The code from opticalFlow is used to determine the position of "self" through the user's body movements in front of the camera. The code is almost untouched. The modifications have been to erase the rotating doors and the debug option, as well as moving all the code from the draw to the update function. The code for The Final Cut incorporates the ofxOpenCV addon for this purpose.
At a practical level, the game is too easy to win. This can sometimes make it seem like it fails its ultimate purpose of being engaging. One way to solve this would be to include more ‘food’ and ‘enemies’, thus making it harder to eliminate all of the purple creatures while making it more likely to be touched multiple times by the colourful ones. However, in the current display mode, the only solution would be to make the agents smaller, which would negatively impact the user experience.
This leads to the second foreseeable development: to design the game as an installation to be played in a bigger spatial setting. Currently, the game is designed to be played at home by each individual user in front of the computer. This is timely given the current pandemic. However, a future development would be to enlarge the game environment by projecting it against a wall, which would accommodate a larger number of creatures and thus make the game more challenging.
Struggling to keep up with the pace of the Workshops in Creative Coding, this application gave me an excuse to come back to the exercises of the first term and work my way up from there. The basis for the ‘self’, ‘food’ and ‘enemy’ classes lies in the week 3, week 4 and week 5 lab assignments. Having these basic materials to toil with, I moved on to OOP by drawing on week 11’s complexity, as well as introducing interaction through computer vision. This has made the development of the program a chronological re-assessment of the topics discussed in class throughout the two terms, consolidating my programming skills.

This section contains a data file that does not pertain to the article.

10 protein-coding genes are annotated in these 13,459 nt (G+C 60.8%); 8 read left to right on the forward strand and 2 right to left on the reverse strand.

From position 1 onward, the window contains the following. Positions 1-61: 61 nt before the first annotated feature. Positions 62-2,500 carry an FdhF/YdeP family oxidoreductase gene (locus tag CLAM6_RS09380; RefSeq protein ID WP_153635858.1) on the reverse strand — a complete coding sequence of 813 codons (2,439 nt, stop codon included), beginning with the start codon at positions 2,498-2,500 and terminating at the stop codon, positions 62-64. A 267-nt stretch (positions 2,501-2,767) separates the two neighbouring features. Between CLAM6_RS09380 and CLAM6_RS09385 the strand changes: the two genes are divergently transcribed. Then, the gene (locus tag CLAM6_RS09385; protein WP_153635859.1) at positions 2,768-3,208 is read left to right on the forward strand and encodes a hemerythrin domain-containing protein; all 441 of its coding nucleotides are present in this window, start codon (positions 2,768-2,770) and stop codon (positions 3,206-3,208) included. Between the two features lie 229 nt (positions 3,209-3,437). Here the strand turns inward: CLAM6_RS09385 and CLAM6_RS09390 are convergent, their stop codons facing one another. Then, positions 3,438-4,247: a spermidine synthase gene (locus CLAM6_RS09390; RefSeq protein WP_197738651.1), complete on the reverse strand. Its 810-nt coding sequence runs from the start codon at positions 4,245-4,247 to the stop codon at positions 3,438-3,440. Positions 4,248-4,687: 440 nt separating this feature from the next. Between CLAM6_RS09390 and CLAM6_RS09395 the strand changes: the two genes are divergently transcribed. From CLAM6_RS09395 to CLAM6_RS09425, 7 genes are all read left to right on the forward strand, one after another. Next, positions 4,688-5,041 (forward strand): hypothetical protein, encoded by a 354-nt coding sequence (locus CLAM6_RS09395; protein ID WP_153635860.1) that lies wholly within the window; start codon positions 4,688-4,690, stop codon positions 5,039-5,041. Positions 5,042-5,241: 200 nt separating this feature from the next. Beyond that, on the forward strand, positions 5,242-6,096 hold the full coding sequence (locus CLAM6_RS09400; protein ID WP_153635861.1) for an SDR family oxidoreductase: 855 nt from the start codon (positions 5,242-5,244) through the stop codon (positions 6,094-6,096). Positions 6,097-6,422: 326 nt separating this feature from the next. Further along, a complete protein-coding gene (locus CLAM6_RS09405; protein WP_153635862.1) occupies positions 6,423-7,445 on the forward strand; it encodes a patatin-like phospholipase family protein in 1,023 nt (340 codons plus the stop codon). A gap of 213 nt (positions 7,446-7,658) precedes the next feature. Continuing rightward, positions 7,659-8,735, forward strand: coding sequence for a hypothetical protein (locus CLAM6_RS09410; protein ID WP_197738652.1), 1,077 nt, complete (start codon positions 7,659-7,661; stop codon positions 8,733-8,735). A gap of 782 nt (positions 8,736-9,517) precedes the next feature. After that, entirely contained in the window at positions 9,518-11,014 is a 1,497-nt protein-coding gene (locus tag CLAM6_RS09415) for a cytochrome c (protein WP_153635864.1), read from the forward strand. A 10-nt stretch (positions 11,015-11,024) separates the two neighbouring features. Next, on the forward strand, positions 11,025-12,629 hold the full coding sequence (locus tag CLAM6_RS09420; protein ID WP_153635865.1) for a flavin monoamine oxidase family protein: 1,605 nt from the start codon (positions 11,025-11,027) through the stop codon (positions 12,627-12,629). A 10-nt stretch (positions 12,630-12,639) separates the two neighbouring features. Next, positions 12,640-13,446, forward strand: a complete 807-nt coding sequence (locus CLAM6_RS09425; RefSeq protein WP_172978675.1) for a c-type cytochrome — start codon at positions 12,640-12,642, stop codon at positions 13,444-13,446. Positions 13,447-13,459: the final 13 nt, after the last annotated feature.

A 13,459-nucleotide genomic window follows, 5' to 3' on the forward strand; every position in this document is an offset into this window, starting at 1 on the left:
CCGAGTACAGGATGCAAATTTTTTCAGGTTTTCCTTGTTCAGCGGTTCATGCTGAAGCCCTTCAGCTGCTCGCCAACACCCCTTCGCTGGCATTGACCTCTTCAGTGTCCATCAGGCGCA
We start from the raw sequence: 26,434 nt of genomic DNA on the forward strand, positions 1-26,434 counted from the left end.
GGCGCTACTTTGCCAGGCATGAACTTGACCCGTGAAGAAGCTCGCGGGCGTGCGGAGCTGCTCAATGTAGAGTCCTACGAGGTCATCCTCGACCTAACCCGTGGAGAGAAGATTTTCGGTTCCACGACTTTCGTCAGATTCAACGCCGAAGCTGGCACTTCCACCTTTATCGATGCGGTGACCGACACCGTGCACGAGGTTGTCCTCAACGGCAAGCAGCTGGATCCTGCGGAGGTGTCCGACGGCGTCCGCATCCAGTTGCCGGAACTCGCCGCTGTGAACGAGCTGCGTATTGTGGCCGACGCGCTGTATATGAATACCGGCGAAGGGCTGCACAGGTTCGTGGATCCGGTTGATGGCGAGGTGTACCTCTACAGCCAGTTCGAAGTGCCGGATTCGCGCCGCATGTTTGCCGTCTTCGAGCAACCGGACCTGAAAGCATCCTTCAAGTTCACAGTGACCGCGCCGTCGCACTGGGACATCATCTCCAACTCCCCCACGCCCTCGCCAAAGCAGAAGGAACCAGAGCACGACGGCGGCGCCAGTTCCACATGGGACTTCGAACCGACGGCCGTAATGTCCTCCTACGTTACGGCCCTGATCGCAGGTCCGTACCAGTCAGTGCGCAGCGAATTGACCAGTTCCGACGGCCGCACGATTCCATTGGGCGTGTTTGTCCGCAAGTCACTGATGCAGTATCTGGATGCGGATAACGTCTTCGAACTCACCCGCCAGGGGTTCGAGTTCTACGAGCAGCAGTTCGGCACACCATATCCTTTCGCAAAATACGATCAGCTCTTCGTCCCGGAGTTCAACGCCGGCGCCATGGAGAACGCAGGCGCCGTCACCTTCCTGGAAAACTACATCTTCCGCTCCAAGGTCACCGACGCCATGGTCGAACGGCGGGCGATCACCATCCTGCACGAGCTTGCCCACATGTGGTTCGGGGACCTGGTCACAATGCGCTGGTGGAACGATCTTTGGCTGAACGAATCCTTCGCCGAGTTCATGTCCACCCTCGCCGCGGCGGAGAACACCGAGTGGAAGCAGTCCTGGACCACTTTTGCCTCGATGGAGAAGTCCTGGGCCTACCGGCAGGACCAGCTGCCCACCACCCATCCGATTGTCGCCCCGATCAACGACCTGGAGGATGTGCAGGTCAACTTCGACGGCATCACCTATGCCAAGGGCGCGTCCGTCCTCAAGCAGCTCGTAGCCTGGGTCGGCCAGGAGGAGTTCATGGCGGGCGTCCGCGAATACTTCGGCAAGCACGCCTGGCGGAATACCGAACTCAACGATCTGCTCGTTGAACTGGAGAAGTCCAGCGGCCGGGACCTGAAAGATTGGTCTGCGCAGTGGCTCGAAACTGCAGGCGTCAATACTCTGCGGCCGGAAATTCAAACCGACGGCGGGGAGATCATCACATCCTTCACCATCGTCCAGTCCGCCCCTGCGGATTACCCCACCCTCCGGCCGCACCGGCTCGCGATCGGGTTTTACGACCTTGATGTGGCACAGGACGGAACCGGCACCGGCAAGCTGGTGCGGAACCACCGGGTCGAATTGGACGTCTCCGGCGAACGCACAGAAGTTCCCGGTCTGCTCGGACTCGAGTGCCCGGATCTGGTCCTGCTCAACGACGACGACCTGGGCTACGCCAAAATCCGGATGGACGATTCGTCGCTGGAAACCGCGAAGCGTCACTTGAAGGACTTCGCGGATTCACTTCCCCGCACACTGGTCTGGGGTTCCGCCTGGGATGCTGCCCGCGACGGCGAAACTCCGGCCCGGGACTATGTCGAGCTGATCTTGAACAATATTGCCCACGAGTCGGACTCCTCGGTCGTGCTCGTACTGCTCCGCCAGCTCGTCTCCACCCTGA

The result of an early version of The Final Cut (notice how I only manage to get one creature to move within the screen while the other one spirals out of view):
Nevertheless, I could not have combined the knowledge of all the different weeks into a single application without the help of Alexander Bridgen. He provided invaluable help in associating the class ‘self’ to the opticalFlow code, as well as establishing particular relationships between classes such as having both enemies (as opposed to just one) take a life out of ‘self’.
Pink Floyd (1983) The Final Cut.
ofxOpenCv addon, https://openframeworks.cc/documentation/ofxOpenCv/
Theo Papatheodorou (2020) noisySun in Workshops in Creative Coding 1.
Theo Papatheodorou (2020) virtualPetriDish in Workshops in Creative Coding 2.
Theo Papatheodorou (2020) opticalFlow in Workshops in Creative Coding 2.